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love has never been something liberty has known.

 

leviticus has held his soul on a scale since his teenage years, since the first time infatuation spread its cracked wings, since it held his heart in its claws and pushed him towards giles, three pews away from him. and liberty had followed the directions, of course, he’s never been one to question instruction from someone infinitely wiser. his heart had been light as he thought about him, sitting in his father’s chair by the fire and imagining giles’ careful, clever hand in one of his own, his soft lips against liberty’s cheek.

affection had been short-lived, then. seven days later his father had wrought his judgement, announcing mortal sin in all its numerous ways, announcing the actions and thoughts and feelings that would tar someone’s soul and drag them down to hellfire and marr their skin with soot forevermore.

sodom and gomorrah left himself horrified as he grew, his father’s cold hand in his as he passed on leaving his mouth dry and coated in salt. white powder coating his lip as father creedence’s coffin was covered up by damp earth as the letter in his inner pocket burns against his chest, the boston postmark already smudged from where liberty had rubbed it with his thumb over and over.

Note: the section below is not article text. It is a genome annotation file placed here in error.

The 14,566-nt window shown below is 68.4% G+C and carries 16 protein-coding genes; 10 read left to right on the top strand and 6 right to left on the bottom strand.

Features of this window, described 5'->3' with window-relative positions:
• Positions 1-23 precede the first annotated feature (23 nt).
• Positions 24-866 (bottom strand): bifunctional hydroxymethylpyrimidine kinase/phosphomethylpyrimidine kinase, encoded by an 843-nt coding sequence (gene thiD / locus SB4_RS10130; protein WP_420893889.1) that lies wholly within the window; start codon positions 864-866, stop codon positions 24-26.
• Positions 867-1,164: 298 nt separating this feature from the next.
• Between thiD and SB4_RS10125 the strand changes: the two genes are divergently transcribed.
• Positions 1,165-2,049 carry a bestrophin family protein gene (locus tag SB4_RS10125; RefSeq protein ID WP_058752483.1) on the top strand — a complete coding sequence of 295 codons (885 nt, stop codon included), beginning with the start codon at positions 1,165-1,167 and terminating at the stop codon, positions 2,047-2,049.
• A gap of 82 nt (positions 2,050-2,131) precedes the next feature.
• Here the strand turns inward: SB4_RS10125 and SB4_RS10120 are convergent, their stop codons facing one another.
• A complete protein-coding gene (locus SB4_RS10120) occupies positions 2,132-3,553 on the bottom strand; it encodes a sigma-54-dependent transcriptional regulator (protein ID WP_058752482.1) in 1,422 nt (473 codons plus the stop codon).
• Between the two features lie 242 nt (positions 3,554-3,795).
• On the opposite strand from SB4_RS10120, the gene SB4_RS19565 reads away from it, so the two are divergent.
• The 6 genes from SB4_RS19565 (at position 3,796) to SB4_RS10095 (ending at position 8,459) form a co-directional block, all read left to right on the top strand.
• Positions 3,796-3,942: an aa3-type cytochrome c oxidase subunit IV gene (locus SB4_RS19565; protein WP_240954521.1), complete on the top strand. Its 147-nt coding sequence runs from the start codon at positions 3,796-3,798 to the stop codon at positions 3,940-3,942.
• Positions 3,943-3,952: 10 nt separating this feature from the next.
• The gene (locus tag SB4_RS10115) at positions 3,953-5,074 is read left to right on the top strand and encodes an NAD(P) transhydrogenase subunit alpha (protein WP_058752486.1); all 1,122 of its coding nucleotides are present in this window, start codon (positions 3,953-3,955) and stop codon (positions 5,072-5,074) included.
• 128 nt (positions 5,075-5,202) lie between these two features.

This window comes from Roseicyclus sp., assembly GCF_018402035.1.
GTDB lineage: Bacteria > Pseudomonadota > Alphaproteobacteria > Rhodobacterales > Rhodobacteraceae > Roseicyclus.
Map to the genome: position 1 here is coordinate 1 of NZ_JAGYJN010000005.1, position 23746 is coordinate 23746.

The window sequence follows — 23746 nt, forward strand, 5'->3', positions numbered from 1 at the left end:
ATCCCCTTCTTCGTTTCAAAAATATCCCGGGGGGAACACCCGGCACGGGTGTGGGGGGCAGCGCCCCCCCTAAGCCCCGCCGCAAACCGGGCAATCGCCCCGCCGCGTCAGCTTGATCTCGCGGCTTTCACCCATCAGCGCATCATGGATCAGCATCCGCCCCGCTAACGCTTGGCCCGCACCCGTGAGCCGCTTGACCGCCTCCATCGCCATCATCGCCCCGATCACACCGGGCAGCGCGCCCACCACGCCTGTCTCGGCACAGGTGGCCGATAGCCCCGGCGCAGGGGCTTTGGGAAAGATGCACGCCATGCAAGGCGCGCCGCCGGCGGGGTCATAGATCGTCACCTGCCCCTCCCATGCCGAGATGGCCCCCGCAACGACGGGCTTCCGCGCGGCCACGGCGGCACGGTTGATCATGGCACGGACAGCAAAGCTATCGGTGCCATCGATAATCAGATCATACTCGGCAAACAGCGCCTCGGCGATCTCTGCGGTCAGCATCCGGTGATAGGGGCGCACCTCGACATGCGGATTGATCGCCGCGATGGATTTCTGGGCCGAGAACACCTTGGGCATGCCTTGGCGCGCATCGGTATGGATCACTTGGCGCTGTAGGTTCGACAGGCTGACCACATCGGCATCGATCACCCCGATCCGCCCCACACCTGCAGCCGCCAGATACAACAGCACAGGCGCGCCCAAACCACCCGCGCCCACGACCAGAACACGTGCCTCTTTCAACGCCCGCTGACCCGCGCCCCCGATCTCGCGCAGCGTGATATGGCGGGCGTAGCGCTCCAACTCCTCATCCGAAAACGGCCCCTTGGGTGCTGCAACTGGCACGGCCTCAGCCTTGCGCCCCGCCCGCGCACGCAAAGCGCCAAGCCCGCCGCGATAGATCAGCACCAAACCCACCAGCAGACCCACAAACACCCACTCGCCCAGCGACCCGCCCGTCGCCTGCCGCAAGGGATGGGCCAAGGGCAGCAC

boston is his heaven.

his safe haven, inhabited by his angel, his saviour, a scholar and an intellectual with a laugh that comes easily and never at liberty’s expense. naivete is never taken advantage of, but countered with explanation and the soft edges of a smile even after dark, illuminated by candlelight and the moon through the windows - heavy curtains forgotten about, pushed aside to allow light in as they converse from sunset to sunrise.

and liberty’s heart, oh, his heart sings at every accidental brush of their fingers, skin against skin leaving liberty with a breath half-caught in his throat and threatening to escape if giles were to do anything beside pull his fingers away.

his dreams are plagued by starched collars and a rough jaw, short hair and glasses that slide down someone’s nose - because although dishonesty may be a sin, it’s easier to pretend that the man in his thoughts is anonymous instead of his oldest friend and his leather-bound books.

one day it slips. one day, he reconciles dream with reality and lets his hand linger atop giles’ own. he hears the intake of breath, he meets giles’ eyes and closes his eyes as he leans up to press their lips together.

and liberty might not call it love, yet, lest someone overhear and cast judgement on his soul without knowing the nuances and decades-long ache, but giles wouldn’t either. they have each other. the scales balance and liberty thinks god has revoked judgement on their hearts, because the two of them are happy in their soft touches and secret moments.

but, still. still.

seventeen-twenty-four, and liberty leans his head against giles’ shoulder on a summer afternoon, eyes shut as the sun shines into them. he feels light, he feels warm from the depths of his soul.

i’ve always loved you, he says, speaking it to the empty garden as giles’ hand stills halfway through turning a page. i know, he says. i have too.